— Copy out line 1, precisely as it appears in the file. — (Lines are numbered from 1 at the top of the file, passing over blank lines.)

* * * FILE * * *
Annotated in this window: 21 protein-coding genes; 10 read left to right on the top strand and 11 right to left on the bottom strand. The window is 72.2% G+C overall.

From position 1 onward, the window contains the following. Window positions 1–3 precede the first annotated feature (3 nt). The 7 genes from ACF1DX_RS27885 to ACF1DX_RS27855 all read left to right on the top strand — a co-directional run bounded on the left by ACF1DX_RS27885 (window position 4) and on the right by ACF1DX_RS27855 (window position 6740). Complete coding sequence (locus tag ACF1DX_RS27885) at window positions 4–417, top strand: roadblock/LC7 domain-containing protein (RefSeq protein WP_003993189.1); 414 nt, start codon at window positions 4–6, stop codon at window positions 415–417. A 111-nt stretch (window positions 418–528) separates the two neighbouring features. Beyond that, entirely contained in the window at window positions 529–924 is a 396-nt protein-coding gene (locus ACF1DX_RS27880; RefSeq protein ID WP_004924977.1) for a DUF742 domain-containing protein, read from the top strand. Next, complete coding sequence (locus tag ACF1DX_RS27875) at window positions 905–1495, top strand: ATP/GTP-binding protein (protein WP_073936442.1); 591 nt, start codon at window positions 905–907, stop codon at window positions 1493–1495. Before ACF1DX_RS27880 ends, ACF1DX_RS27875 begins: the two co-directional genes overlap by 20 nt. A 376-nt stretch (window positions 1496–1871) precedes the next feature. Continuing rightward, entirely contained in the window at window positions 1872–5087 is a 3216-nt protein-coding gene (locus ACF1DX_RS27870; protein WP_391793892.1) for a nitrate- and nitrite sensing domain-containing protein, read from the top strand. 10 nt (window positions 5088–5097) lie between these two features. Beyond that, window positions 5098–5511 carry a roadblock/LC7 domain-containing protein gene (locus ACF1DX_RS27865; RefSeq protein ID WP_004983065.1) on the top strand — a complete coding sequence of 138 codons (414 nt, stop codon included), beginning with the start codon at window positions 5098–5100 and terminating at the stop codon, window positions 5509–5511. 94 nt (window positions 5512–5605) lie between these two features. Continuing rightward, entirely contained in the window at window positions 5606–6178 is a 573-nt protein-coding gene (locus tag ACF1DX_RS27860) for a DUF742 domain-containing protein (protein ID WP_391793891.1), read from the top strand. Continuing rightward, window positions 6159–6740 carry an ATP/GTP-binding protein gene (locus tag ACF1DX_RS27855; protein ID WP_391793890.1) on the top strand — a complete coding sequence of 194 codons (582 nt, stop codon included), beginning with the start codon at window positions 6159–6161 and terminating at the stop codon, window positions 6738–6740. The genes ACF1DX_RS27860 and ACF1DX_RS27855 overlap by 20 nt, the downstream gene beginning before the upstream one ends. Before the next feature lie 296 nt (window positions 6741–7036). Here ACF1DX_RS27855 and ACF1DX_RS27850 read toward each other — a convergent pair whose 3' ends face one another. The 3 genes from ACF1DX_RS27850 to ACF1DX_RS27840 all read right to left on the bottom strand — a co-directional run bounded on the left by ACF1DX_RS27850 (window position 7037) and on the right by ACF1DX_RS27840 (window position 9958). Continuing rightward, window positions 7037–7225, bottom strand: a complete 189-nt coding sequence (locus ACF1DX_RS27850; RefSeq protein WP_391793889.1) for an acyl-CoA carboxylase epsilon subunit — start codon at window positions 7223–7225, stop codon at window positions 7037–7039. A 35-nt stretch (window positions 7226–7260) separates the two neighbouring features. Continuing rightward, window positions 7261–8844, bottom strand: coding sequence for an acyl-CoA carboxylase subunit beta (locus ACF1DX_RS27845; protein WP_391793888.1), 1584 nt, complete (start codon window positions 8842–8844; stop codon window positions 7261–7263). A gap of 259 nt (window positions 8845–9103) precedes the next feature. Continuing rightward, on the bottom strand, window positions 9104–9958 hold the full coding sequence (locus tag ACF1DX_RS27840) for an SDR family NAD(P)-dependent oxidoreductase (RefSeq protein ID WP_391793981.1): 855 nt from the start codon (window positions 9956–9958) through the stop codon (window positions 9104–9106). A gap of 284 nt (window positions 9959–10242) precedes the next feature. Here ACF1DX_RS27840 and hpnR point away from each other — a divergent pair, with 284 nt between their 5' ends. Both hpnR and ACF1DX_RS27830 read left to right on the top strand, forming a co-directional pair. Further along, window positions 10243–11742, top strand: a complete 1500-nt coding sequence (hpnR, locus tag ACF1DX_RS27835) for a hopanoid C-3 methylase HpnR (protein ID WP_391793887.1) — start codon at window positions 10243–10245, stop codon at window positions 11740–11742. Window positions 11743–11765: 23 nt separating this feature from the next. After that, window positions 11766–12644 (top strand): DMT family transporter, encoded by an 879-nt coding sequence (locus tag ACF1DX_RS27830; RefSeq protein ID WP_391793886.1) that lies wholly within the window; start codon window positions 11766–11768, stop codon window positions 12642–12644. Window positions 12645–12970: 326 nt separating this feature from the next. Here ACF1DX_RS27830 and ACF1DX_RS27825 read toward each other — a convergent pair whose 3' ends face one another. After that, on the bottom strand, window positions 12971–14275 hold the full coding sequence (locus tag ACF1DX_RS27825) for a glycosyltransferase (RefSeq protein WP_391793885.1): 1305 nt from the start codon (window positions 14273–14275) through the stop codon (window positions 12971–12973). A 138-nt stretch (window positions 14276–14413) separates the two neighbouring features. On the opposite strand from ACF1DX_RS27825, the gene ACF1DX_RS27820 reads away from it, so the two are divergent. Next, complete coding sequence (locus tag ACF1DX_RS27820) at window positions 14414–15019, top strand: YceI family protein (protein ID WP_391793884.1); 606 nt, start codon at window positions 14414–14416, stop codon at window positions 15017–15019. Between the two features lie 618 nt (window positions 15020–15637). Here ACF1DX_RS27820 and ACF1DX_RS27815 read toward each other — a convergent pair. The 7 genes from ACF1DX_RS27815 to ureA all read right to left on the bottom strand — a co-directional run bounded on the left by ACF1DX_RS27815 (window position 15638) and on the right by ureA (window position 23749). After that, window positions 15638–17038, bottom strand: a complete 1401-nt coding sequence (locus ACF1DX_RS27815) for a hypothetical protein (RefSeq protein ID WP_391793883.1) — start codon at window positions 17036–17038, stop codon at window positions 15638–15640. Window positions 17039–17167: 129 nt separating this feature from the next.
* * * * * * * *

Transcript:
Annotated in this window: 21 protein-coding genes; 10 read left to right on the top strand and 11 right to left on the bottom strand. The window is 72.2% G+C overall.